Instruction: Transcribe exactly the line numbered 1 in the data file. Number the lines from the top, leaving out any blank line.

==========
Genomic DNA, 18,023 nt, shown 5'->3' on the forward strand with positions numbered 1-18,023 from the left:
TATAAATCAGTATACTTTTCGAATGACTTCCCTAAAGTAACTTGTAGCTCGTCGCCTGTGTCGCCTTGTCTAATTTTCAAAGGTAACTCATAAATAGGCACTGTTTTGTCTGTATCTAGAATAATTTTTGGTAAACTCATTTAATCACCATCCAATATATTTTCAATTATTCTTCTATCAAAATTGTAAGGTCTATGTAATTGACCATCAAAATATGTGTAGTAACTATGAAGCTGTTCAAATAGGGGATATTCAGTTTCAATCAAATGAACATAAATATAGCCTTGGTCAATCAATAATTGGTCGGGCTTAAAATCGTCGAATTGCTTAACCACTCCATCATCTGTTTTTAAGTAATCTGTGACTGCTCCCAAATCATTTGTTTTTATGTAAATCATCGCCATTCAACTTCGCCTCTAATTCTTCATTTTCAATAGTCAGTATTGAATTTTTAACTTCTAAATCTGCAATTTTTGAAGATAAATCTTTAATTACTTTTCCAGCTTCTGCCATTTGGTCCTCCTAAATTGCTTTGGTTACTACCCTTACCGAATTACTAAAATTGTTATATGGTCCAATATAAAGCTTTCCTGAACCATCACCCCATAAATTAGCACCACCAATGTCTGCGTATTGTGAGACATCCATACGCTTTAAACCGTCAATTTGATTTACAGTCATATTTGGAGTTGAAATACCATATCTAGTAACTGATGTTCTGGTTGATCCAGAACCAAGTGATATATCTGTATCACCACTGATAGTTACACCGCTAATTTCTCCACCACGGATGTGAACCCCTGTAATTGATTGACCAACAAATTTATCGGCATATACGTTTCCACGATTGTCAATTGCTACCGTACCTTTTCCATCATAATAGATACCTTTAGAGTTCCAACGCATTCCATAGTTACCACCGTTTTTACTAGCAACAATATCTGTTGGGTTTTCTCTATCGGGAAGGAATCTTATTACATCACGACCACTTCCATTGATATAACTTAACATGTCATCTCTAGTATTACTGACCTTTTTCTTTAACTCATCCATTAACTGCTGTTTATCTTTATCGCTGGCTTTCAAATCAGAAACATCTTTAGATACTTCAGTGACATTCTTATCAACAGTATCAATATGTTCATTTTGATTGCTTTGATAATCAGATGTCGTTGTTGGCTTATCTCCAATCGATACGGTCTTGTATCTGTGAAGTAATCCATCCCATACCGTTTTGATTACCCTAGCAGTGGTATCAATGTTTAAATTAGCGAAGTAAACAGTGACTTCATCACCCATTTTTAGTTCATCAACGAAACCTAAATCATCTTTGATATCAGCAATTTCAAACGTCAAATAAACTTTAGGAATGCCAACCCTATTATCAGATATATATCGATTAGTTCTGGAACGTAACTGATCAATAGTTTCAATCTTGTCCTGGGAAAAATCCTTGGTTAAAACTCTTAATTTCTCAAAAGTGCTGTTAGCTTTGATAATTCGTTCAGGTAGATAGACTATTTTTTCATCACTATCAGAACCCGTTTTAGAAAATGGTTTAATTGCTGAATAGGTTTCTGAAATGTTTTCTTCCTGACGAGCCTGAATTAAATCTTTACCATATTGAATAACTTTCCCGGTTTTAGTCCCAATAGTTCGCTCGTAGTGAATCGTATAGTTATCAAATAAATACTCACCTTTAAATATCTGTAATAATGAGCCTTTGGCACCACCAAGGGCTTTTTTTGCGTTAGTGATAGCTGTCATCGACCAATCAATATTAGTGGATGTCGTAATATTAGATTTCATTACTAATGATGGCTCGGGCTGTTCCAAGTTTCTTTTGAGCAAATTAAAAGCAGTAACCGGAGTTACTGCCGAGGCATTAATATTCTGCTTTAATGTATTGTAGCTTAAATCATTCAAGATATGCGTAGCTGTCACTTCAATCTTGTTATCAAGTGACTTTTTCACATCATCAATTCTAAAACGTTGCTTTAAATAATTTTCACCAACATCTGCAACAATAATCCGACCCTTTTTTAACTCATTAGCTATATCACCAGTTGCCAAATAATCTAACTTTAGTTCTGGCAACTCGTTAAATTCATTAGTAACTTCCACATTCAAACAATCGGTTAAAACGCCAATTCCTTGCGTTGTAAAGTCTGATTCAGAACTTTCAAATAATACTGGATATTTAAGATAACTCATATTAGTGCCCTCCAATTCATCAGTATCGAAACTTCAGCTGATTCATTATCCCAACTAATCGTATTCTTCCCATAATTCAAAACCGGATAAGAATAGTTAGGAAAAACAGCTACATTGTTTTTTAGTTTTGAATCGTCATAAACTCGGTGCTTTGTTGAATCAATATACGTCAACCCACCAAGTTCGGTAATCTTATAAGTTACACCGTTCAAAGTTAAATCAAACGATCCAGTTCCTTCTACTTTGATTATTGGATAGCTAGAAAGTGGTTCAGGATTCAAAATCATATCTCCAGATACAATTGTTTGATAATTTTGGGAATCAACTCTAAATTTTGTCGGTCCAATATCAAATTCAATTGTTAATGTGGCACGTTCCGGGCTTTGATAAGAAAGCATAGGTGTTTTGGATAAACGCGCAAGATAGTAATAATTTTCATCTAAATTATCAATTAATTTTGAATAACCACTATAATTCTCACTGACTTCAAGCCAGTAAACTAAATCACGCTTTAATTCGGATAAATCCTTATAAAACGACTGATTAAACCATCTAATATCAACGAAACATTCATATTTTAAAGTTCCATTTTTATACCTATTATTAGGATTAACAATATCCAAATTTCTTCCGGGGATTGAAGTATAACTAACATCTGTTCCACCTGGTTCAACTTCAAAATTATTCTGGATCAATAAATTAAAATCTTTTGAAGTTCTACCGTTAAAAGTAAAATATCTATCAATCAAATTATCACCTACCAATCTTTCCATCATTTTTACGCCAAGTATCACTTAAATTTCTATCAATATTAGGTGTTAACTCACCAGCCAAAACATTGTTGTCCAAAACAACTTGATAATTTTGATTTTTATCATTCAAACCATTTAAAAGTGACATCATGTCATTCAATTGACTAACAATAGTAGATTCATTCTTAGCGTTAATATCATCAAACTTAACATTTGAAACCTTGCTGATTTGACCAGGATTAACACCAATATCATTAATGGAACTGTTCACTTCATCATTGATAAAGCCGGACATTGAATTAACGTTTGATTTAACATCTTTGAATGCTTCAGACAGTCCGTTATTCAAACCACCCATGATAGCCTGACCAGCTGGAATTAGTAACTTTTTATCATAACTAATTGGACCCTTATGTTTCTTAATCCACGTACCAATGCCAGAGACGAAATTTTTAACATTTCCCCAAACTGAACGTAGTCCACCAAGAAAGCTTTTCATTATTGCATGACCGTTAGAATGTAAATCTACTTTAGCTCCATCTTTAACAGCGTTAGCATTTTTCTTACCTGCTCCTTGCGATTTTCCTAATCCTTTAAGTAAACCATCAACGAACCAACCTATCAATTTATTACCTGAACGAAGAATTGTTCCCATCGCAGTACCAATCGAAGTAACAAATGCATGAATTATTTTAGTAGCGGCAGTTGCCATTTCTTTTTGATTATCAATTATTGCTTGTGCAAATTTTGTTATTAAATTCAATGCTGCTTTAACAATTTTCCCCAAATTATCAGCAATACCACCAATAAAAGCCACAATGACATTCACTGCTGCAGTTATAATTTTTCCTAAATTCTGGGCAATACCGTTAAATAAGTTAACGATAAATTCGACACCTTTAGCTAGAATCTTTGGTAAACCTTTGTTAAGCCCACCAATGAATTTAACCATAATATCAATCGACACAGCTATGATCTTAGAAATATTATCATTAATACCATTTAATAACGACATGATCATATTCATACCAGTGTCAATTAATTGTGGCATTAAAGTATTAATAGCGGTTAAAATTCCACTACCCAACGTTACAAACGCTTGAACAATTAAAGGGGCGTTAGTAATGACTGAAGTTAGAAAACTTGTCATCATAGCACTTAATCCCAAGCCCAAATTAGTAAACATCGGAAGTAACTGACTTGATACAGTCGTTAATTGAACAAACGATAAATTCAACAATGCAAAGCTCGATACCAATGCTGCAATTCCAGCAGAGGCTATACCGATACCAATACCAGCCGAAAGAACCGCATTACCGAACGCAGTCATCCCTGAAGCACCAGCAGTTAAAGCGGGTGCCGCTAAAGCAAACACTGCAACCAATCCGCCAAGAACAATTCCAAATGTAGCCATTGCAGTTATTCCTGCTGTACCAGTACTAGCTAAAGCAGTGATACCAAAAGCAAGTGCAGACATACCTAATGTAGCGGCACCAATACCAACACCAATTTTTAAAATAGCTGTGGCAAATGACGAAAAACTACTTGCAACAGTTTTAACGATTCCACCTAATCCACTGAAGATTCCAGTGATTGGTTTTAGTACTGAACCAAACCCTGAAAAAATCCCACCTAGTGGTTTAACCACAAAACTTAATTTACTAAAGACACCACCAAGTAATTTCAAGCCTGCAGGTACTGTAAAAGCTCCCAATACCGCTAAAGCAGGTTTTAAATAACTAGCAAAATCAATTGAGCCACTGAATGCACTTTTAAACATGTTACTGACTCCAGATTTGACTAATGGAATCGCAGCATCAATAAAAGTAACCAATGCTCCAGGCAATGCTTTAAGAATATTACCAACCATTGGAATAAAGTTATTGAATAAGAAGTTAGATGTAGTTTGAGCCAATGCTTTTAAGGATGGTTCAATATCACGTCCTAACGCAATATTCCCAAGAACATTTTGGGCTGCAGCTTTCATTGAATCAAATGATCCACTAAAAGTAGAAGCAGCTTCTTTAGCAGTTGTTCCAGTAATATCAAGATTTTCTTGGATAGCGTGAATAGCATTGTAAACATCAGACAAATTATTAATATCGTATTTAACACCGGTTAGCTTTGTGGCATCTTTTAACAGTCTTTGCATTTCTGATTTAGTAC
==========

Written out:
Genomic DNA, 18,023 nt, shown 5'->3' on the forward strand with positions numbered 1-18,023 from the left: